Books for the future: Man Booker prize winning novelist Han Kang donates manuscript to the ‘Future Library’ project

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The Nordmanka forest, outside Oslo, where the trees of the Future Library are growing. Photo by  Kristin von Hirsch

In a forest just outside Oslo, one thousand trees have been planted to supply paper for a special anthology of books to be printed in 100 years time. Between now and then, one writer every year will contribute a text, with the writings held in trust, unpublished, until 2114.

This is part of the ground-breaking Future Library project – and each year, everyone is welcome to join in and participate in a handover ceremony with that year’s author.

The Man Booker International prize winning South Korean novelist Han Kang is the author contributing a manuscript for the Future Library project in 2019. She will hand over her writing on Saturday, 25th May in an intimate ceremony within the Nordmarka Forest, Oslo. Visitors can join Han Kang walking through the trees to a clearing filled with one thousand four-year-old spruce saplings: the Future Library forest.

Future Library is a public artwork by Scottish artist Katie Paterson that will unfold over a century in the city of Oslo, Norway. Han Kang is the fifth writer to participate in Future Library. The Canadian author Margaret Atwood was the first author to contribute, followed by British novelist David Mitchell, Icelandic poet, novelist and lyricist Sjón, and Turkish author Elif Shafak.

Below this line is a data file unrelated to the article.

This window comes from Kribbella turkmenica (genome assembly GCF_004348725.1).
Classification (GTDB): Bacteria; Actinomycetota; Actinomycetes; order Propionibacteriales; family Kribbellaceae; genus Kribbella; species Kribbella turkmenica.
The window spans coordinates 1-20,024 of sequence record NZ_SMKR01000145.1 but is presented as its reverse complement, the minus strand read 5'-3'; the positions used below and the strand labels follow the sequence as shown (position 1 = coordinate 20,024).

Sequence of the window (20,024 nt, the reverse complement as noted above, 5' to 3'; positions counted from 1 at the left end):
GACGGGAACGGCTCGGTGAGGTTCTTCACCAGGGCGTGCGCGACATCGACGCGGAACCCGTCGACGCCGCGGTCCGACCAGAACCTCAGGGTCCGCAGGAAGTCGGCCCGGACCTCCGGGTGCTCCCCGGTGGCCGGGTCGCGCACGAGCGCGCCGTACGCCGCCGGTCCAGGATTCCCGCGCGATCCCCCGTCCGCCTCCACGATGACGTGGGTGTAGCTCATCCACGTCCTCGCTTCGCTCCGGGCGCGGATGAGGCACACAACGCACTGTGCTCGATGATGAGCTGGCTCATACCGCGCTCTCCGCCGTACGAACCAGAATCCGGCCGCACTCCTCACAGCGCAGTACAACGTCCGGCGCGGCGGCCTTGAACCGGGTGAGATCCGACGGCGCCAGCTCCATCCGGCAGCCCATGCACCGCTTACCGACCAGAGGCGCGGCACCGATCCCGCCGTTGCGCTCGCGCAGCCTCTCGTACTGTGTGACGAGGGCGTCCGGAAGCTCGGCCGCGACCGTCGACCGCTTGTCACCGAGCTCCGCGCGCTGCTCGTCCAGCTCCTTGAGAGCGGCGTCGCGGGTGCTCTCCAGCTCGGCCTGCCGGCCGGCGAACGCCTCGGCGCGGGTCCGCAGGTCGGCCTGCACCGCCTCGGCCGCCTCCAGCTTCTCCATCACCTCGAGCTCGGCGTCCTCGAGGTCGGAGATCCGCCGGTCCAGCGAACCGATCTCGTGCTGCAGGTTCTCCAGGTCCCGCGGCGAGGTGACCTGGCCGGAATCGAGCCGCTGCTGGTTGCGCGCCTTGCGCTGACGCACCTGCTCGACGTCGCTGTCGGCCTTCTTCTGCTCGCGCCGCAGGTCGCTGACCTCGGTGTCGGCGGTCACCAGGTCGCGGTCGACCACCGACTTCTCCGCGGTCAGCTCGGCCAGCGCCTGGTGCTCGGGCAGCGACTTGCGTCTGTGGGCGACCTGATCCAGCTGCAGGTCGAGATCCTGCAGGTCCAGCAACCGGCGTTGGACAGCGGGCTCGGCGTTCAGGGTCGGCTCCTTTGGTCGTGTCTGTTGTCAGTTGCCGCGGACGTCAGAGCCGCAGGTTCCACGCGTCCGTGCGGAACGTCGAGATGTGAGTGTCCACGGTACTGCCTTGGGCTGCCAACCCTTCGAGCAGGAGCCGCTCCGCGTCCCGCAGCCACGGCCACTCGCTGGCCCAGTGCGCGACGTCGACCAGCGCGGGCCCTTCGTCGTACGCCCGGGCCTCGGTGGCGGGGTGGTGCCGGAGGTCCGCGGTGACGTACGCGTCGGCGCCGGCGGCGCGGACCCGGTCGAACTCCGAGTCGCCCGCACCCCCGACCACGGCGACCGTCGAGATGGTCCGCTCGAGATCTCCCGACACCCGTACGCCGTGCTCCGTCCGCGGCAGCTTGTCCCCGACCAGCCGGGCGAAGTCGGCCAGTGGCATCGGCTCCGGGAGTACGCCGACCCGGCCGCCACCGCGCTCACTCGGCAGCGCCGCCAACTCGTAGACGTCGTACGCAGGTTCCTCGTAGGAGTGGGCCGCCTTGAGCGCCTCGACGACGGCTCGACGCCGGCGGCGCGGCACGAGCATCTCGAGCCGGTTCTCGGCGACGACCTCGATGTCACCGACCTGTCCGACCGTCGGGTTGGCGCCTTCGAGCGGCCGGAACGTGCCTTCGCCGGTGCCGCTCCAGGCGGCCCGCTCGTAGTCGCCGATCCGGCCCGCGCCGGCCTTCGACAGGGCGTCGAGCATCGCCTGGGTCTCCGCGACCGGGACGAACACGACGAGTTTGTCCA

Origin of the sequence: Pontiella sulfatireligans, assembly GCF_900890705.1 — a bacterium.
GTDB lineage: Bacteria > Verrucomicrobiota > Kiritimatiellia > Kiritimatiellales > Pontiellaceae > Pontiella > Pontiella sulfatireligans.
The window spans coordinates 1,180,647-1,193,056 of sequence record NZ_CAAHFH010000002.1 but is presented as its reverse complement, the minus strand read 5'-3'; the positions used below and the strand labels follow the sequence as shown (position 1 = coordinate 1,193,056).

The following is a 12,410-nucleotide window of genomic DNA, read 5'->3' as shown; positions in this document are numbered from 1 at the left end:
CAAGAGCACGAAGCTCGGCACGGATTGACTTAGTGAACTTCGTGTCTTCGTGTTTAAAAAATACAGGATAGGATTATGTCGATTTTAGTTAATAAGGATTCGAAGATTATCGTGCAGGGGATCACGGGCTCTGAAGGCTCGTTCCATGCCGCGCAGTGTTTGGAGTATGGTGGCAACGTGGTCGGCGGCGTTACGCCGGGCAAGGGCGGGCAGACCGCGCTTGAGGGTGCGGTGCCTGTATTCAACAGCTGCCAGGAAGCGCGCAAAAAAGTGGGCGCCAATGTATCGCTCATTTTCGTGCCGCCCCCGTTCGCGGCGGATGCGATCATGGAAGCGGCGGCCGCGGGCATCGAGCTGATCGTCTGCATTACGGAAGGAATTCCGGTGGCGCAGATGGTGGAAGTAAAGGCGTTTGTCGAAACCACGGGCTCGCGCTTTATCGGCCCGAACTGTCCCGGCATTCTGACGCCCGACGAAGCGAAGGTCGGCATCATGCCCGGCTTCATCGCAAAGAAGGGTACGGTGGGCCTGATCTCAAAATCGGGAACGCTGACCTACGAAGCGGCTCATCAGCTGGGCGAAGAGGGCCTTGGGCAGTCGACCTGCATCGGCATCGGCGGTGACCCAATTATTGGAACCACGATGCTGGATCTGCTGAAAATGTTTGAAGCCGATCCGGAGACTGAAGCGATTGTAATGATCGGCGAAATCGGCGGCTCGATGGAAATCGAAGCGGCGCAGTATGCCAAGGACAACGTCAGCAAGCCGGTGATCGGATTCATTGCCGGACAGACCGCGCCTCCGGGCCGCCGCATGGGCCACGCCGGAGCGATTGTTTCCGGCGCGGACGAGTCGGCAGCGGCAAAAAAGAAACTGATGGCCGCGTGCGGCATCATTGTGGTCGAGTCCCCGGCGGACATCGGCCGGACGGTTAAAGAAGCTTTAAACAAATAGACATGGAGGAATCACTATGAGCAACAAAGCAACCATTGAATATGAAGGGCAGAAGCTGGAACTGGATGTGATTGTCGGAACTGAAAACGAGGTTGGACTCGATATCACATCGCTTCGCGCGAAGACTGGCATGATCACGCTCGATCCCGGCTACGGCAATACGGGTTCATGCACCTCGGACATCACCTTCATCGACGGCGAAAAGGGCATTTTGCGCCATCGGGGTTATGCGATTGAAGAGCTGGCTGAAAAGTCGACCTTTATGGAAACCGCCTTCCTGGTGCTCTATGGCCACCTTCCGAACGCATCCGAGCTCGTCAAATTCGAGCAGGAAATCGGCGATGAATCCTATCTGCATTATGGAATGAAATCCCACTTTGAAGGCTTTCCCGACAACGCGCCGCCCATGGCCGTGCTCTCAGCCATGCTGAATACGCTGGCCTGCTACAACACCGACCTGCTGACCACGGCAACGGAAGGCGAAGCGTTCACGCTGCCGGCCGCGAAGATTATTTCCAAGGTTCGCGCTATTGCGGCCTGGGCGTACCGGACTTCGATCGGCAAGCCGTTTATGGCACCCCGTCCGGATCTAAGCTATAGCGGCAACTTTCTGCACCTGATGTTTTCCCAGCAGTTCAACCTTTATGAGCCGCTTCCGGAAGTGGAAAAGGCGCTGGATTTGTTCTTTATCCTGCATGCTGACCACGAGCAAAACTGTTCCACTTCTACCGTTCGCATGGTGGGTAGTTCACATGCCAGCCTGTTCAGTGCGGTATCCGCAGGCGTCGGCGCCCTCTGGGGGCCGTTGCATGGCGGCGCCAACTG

An unknown future

Tending the forest and ensuring its preservation for the 100-year duration of the artwork finds a conceptual counterpoint in the invitation extended to each writer: to conceive and produce a work in the hope of finding a receptive reader in an unknown future.

Following the forest ceremony, Han Kang will give a public talk at the Deichmanske Library, Oslo. Speaking ahead of the ceremony, Kang said:

“I can’t survive one hundred years from now, of course. No-one who I love can survive, either. This relentless fact has made me reflect on the essential part of my life. Ultimately Future Library deals with the fate of paper books. I would like to pray for the fates of both humans and books. May they survive and embrace each other, in and after one hundred years, even though they couldn’t reach eternity…”